House Judiciary Committee Approve Two Articles of Impeachment



The House Judiciary Committee voted Friday morning to approve two articles of impeachment of President Donald Trump. Both articles passed 23-17 along party lines in a historic vote that lasted only a few minutes.

The articles now head for the House floor where the full body will need to approve the articles in order to officially impeach the president. The House has not indicated when it will take up that vote, but CNN reports it could come as early as next Wednesday.

The Senate would then hold a trial to decide whether President Trump will be removed from the office.

The first article of impeachment accuses the President of abusing his power. The second accuses President Trump of obstruction of Congress.

The vote comes after the committee spent 14-hours debating amendments to the articles, including one to eliminate the first article on abuse of power, a second that would remove a reference to former Vice President Joe Biden. A third amendment was also voted on to note that the nearly $400 million in military aid for Ukraine that was withheld was eventually released, a fourth that would remove the second article on obstruction of Congress and lastly, an effort to remove the last lines in each article.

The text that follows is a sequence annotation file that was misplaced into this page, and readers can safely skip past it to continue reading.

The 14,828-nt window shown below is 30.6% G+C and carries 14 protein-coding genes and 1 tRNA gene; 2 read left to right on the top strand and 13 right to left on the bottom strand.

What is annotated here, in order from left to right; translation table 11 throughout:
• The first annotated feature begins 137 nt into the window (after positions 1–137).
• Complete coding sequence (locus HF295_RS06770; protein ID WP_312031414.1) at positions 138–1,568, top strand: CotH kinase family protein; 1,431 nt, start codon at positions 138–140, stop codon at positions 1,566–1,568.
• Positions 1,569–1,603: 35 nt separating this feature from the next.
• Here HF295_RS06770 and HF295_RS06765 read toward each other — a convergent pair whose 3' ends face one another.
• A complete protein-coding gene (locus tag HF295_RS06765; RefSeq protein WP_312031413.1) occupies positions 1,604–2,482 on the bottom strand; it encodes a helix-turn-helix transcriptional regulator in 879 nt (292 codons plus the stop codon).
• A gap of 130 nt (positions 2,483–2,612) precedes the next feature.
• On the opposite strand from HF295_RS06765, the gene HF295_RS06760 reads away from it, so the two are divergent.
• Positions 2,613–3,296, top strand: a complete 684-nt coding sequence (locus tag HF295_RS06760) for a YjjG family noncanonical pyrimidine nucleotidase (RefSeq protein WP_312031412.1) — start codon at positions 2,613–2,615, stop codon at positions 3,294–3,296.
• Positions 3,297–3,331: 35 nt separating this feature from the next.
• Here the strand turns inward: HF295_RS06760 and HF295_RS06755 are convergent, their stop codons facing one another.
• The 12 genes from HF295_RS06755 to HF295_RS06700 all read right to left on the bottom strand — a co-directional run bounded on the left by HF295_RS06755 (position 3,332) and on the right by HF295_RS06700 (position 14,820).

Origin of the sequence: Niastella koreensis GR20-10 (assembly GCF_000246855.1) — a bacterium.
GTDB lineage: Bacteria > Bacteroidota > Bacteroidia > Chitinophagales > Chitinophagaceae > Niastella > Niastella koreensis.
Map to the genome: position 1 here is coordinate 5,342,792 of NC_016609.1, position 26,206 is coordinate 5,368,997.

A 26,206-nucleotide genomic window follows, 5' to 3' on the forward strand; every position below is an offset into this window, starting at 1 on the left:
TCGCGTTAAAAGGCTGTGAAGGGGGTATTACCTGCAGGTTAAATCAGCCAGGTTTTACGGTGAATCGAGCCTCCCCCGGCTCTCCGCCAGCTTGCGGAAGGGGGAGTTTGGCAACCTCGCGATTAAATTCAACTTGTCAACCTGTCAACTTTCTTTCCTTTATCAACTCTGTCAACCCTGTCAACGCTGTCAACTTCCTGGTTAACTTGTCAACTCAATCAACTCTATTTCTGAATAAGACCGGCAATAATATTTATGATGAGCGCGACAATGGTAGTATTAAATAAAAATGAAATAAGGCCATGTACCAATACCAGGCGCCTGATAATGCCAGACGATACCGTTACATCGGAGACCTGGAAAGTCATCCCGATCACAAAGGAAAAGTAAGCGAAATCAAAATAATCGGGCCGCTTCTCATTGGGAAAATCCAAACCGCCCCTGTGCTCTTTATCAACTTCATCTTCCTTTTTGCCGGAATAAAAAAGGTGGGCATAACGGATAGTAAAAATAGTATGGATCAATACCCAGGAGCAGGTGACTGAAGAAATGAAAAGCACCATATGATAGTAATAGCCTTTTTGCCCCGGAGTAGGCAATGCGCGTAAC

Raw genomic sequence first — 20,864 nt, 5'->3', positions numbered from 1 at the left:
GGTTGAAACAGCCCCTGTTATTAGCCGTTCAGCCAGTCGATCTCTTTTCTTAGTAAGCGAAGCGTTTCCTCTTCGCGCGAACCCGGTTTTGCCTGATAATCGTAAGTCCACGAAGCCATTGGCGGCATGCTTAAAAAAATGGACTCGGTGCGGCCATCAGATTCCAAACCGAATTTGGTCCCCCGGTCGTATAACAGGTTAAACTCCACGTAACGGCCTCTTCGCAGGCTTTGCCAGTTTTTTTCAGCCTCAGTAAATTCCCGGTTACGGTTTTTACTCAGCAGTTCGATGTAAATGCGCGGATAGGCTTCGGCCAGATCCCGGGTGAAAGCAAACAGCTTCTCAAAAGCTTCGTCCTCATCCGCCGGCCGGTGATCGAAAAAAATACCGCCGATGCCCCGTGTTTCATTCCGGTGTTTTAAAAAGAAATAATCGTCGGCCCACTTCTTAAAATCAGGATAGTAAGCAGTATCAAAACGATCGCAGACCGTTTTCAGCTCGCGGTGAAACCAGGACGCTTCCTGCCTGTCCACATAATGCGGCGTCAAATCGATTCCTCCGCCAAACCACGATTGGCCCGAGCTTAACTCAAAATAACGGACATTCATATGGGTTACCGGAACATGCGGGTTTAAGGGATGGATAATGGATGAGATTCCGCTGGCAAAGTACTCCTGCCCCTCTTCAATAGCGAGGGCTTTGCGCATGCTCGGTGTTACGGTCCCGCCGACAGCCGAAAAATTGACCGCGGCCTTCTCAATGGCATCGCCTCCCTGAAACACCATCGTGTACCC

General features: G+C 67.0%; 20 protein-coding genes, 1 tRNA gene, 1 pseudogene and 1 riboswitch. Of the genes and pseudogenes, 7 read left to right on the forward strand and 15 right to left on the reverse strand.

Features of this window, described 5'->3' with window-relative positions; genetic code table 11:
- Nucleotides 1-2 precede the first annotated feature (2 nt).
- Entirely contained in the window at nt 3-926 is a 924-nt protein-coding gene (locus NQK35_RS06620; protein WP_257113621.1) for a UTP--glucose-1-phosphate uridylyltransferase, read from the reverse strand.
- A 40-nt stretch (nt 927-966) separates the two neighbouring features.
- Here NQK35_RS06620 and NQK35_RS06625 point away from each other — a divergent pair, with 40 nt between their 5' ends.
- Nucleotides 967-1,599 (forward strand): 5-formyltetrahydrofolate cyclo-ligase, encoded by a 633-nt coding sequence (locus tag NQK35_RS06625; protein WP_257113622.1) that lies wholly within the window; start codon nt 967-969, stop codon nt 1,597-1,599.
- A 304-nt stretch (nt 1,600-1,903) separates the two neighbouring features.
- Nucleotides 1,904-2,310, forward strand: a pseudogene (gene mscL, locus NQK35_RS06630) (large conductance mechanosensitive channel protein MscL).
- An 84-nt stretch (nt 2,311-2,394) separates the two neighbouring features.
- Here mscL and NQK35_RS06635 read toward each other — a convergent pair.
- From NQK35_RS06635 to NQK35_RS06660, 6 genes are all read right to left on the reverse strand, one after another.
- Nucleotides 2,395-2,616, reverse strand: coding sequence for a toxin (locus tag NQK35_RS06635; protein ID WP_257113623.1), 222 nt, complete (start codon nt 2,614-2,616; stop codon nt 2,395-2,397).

All amendments were voted down in a party line vote late Thursday night.

In an interview with Fox News' Sean Hannity on Thursday, Senate Majority Leader said there was "no chance" that President Donald Trump would be removed from office in any impeachment trial in the Senate and that it wouldn't surprise him if some Senate Democrats joined Republicans in voting for the President.

"The case is so darn weak coming from the House," McConnell said. "We know how it's going to end. There's no chance the president's going to be removed from office."

"My hope is that there won't be a single Republican who votes for either of these articles of impeachment, and Sean, it wouldn't surprise me if we got one or two Democrats," McConnell added.

While Democrats in the House are widely expected to affirm the articles of impeachment against the president, it's up to the Republican-held Senate to conduct a trial and vote to remove Trump from office. The Constitution requires a two-thirds majority to convict the president, with the GOP holding a 53-47 advantage, it's unlikely Democrats will find the votes necessary.

Photo: Getty Images

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